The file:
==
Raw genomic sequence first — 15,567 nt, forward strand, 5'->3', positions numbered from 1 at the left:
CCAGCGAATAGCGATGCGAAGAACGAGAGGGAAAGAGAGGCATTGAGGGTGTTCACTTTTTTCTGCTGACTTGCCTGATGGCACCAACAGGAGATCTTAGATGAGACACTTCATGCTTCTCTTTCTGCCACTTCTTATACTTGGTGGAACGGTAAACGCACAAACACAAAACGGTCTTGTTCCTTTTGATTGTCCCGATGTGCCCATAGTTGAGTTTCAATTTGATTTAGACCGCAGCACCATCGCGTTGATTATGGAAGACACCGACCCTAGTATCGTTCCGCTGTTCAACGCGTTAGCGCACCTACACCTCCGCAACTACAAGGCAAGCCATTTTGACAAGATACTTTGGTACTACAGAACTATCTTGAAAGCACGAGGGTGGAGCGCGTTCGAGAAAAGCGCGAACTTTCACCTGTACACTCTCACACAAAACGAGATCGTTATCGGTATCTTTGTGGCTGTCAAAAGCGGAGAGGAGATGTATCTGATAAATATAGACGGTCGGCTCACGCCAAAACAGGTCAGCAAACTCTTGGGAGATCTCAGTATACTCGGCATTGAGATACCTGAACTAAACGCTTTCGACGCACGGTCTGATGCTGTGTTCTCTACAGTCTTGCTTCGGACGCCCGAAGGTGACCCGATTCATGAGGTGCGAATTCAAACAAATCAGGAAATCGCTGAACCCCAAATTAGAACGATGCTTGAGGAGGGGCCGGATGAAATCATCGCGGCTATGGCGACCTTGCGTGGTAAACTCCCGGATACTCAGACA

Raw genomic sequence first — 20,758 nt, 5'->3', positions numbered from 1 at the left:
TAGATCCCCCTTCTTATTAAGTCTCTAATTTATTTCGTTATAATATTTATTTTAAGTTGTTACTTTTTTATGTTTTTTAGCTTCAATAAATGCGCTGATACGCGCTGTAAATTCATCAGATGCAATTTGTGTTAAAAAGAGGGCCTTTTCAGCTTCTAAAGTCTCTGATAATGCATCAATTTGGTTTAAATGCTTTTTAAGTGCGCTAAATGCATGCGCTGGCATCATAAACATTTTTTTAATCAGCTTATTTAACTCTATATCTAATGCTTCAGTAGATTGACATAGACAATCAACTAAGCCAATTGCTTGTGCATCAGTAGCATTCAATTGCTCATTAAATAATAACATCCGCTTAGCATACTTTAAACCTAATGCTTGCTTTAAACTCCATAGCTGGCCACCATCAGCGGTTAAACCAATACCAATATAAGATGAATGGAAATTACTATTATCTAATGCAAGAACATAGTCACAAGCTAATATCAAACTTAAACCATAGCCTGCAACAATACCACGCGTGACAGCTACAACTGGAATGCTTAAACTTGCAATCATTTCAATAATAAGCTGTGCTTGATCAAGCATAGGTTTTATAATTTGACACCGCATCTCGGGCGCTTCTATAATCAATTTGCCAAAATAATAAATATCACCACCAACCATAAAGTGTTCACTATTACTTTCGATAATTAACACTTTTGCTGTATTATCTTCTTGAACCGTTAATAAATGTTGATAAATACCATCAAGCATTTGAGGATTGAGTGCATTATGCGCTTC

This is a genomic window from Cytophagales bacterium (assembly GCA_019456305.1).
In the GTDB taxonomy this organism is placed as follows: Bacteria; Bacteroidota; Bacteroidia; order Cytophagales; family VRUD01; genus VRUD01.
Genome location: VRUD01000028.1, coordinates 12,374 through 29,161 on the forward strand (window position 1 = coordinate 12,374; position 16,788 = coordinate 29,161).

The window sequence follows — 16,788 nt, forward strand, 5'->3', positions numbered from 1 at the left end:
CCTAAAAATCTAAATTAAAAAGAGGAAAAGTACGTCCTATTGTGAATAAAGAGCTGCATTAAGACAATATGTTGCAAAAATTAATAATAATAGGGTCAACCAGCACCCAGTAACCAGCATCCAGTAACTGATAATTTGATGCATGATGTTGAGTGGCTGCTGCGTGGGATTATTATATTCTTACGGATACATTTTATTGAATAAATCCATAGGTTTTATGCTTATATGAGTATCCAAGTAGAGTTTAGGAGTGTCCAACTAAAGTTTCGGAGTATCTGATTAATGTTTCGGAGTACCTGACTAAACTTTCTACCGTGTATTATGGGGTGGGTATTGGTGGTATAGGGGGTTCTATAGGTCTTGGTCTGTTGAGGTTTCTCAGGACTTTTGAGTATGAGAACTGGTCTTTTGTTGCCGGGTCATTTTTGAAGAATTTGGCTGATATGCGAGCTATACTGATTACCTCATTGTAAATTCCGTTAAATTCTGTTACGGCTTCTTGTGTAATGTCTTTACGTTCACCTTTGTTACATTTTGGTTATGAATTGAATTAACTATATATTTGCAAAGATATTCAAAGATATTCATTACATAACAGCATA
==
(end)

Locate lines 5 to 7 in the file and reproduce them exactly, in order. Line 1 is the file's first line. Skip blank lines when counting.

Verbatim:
This is a genomic window from Cytophagales bacterium (assembly GCA_019456305.1).
In the GTDB taxonomy this organism is placed as follows: Bacteria; Bacteroidota; Bacteroidia; order Cytophagales; family VRUD01; genus VRUD01.
Genome location: VRUD01000028.1, coordinates 12,374 through 29,161 on the forward strand (window position 1 = coordinate 12,374; position 16,788 = coordinate 29,161).